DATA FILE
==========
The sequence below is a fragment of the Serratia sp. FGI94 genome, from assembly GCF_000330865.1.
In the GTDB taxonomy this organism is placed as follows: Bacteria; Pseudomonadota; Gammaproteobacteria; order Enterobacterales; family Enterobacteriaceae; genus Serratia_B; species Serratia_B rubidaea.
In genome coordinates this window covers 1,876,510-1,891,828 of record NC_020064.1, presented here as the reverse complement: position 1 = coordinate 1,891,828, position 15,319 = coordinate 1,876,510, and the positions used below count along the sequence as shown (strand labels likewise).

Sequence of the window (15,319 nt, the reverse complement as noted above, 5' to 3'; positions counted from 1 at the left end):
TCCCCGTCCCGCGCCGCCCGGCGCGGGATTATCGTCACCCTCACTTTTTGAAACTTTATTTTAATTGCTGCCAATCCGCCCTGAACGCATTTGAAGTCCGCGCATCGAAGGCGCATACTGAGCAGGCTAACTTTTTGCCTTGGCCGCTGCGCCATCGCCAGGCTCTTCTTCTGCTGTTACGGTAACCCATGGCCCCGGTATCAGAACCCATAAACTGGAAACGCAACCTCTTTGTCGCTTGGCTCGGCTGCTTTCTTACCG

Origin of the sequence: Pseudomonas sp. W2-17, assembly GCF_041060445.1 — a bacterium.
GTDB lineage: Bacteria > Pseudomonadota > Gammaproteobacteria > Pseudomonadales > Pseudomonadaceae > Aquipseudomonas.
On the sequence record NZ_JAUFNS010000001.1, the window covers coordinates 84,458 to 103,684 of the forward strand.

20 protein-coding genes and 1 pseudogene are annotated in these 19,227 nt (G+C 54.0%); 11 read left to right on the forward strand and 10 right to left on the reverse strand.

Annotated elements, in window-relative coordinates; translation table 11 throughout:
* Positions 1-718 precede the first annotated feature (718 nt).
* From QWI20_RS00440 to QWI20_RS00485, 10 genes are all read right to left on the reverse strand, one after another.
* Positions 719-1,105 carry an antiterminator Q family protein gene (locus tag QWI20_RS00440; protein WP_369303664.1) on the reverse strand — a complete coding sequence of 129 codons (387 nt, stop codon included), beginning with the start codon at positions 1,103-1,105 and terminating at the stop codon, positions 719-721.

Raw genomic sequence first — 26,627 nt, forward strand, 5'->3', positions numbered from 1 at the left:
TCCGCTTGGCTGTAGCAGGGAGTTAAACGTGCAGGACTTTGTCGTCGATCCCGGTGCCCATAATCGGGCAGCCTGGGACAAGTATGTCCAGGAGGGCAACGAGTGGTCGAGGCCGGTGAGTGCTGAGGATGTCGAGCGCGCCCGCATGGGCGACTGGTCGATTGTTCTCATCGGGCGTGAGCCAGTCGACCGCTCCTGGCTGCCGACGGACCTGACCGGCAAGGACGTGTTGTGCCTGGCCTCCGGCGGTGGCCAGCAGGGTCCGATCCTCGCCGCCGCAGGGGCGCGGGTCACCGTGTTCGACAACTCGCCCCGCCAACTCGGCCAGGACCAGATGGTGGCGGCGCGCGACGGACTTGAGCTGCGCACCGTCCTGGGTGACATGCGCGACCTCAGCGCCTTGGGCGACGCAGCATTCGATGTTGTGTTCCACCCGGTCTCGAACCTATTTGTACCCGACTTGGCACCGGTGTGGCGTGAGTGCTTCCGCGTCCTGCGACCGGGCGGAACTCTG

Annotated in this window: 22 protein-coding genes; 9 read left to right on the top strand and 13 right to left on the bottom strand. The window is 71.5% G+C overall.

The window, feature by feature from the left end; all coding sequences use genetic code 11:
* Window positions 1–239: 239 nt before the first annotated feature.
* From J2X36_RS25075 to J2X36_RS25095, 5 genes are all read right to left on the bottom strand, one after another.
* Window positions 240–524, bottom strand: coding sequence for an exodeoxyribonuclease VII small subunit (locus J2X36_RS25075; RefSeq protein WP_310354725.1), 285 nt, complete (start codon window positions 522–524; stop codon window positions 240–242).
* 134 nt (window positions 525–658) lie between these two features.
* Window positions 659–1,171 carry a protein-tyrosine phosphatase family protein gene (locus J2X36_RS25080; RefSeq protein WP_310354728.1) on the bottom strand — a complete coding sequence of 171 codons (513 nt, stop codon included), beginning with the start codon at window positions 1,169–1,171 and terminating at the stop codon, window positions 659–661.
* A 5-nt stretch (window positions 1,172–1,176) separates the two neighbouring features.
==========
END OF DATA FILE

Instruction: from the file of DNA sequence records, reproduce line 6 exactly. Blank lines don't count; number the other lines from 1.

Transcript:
Origin of the sequence: Pseudomonas sp. W2-17, assembly GCF_041060445.1 — a bacterium.